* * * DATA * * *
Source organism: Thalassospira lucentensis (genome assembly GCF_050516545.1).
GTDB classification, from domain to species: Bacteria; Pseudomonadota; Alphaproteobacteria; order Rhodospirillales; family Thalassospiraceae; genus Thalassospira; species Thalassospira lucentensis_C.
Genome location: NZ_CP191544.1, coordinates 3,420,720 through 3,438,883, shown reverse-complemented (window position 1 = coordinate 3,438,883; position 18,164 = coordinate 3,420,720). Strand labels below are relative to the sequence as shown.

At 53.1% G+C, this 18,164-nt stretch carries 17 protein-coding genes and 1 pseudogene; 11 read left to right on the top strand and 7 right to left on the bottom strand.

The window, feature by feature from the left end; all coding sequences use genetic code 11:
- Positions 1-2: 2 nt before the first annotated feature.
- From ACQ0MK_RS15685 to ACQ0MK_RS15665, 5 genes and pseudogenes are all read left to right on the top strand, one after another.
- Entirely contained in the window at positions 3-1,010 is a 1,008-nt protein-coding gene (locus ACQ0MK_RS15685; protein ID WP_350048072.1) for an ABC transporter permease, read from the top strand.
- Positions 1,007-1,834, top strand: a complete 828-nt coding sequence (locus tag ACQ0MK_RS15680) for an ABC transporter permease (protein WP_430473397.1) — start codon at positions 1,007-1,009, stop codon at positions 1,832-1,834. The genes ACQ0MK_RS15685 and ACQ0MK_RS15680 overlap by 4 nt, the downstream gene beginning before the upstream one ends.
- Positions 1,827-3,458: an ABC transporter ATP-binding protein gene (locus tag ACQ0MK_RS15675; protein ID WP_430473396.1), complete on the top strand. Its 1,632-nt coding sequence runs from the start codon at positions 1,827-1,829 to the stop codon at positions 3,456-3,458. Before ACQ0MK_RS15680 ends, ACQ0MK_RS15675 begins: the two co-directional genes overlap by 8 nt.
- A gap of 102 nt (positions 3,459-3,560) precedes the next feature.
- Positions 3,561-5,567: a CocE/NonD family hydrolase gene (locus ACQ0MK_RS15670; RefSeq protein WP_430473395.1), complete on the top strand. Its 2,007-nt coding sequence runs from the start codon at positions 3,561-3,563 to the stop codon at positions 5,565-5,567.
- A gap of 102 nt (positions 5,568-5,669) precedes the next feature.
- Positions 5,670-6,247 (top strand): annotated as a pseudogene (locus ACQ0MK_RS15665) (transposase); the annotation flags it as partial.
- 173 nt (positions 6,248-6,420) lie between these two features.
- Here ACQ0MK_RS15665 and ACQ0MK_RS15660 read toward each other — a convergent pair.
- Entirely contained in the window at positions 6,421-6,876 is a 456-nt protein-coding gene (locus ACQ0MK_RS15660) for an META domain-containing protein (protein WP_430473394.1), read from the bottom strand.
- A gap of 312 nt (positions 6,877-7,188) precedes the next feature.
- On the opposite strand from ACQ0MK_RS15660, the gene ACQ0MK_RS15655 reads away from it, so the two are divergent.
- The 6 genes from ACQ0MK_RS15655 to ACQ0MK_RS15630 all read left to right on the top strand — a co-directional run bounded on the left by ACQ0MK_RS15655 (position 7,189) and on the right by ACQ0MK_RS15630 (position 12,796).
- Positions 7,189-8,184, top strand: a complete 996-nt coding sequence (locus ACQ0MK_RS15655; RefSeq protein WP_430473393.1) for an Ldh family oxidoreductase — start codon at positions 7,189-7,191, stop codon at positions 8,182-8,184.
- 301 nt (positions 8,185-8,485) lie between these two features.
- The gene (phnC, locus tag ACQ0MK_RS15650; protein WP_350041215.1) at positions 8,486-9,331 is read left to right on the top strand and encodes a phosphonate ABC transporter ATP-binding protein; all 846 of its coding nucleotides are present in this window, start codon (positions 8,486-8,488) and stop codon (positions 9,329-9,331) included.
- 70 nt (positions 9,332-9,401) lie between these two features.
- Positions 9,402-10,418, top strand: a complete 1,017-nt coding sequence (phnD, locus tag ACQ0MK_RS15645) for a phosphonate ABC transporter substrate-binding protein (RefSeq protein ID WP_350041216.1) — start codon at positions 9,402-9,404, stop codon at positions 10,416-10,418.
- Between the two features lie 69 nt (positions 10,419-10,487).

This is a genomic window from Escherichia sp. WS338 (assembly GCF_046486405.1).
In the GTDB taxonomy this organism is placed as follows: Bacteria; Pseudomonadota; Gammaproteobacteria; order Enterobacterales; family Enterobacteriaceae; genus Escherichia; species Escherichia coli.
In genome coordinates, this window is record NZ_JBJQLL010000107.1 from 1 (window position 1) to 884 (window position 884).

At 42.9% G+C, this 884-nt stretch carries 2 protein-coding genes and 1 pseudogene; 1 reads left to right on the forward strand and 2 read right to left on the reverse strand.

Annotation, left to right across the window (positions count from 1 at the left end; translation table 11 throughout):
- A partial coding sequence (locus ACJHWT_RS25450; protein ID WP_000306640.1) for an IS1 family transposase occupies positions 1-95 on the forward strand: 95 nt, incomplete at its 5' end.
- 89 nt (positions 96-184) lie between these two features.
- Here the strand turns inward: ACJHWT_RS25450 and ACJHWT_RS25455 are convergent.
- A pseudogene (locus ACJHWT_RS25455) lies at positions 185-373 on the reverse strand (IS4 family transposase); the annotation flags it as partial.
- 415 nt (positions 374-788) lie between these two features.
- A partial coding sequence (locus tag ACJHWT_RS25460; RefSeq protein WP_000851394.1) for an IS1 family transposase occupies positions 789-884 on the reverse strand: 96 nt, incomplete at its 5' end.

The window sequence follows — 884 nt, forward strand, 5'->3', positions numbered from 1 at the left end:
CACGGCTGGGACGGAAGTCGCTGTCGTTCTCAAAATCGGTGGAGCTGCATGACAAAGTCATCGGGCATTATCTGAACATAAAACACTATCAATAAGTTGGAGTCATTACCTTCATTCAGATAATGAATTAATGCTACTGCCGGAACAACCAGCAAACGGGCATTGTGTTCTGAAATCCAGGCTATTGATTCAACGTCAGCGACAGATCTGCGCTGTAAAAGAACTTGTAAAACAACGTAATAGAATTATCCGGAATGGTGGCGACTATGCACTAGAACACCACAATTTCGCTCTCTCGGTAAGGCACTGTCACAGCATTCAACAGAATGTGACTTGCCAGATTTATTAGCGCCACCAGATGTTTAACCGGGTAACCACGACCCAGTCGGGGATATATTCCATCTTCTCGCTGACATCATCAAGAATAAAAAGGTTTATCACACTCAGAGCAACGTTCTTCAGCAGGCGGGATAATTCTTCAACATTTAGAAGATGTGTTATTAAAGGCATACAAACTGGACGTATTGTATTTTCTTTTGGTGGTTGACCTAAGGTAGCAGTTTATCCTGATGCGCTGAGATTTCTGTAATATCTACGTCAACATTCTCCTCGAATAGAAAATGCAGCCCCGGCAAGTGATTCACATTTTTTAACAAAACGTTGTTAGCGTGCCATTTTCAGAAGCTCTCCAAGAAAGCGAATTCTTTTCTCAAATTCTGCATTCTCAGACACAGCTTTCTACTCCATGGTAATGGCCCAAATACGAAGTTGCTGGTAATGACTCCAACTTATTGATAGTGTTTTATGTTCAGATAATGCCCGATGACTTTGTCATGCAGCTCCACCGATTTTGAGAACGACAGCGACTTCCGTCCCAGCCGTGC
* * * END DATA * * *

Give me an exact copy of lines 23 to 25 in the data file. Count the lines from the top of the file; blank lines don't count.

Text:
- The gene (phnC, locus tag ACQ0MK_RS15650; protein WP_350041215.1) at positions 8,486-9,331 is read left to right on the top strand and encodes a phosphonate ABC transporter ATP-binding protein; all 846 of its coding nucleotides are present in this window, start codon (positions 8,486-8,488) and stop codon (positions 9,329-9,331) included.
- 70 nt (positions 9,332-9,401) lie between these two features.
- Positions 9,402-10,418, top strand: a complete 1,017-nt coding sequence (phnD, locus tag ACQ0MK_RS15645) for a phosphonate ABC transporter substrate-binding protein (RefSeq protein ID WP_350041216.1) — start codon at positions 9,402-9,404, stop codon at positions 10,416-10,418.